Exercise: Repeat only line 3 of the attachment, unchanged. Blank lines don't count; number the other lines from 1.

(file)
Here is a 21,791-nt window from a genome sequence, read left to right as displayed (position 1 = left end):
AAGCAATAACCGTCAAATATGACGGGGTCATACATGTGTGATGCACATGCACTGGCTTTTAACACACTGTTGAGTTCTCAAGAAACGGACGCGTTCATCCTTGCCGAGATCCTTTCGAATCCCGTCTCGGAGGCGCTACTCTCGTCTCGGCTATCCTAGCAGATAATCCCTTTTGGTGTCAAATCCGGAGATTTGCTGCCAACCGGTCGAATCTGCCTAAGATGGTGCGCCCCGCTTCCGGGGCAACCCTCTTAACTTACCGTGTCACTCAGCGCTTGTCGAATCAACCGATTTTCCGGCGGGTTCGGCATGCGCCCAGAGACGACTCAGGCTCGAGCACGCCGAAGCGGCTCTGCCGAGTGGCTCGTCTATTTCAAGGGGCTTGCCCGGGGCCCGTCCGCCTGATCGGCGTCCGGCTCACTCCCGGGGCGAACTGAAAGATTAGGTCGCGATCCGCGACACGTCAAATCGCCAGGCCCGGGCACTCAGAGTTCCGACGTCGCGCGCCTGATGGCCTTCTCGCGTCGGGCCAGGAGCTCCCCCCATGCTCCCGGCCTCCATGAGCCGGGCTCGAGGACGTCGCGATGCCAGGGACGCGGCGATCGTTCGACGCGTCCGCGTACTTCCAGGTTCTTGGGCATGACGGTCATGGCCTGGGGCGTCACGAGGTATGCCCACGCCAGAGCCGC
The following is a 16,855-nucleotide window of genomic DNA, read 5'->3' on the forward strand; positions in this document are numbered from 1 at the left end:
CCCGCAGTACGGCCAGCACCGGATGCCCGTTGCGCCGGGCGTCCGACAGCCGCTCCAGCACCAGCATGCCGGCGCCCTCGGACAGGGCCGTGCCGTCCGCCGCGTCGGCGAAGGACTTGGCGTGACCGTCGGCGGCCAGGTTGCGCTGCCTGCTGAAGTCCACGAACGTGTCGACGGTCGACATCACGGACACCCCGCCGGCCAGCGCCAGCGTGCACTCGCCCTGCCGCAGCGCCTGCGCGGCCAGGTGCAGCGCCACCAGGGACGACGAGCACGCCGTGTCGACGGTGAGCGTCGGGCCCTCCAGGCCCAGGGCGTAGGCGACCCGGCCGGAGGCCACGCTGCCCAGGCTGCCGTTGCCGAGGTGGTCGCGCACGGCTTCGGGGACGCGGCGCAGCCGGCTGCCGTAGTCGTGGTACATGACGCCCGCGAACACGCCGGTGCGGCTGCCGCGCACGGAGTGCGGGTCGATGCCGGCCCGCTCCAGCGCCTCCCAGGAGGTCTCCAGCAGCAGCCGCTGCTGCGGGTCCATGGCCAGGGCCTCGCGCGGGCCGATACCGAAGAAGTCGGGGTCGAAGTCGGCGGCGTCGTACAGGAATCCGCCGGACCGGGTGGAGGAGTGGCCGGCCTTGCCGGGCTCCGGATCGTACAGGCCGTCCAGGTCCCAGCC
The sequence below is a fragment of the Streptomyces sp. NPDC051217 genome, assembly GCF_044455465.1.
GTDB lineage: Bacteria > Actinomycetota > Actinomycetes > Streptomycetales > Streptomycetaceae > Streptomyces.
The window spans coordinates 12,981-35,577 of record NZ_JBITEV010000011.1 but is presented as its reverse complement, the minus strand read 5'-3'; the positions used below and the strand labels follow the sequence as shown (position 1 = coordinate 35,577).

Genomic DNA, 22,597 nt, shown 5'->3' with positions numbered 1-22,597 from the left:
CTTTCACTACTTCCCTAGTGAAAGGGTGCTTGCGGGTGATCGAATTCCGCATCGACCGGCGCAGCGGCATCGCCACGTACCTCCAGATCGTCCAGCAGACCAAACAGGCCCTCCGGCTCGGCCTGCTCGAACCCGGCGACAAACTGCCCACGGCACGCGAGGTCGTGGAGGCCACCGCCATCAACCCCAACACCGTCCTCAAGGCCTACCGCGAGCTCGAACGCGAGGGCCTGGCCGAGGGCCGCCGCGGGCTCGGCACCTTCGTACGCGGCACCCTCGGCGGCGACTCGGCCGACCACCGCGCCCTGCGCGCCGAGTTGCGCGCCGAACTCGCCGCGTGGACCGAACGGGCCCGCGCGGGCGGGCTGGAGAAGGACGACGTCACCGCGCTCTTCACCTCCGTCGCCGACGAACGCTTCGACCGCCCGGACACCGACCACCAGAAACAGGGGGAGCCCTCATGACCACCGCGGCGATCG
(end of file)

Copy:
The following is a 16,855-nucleotide window of genomic DNA, read 5'->3' on the forward strand; positions in this document are numbered from 1 at the left end: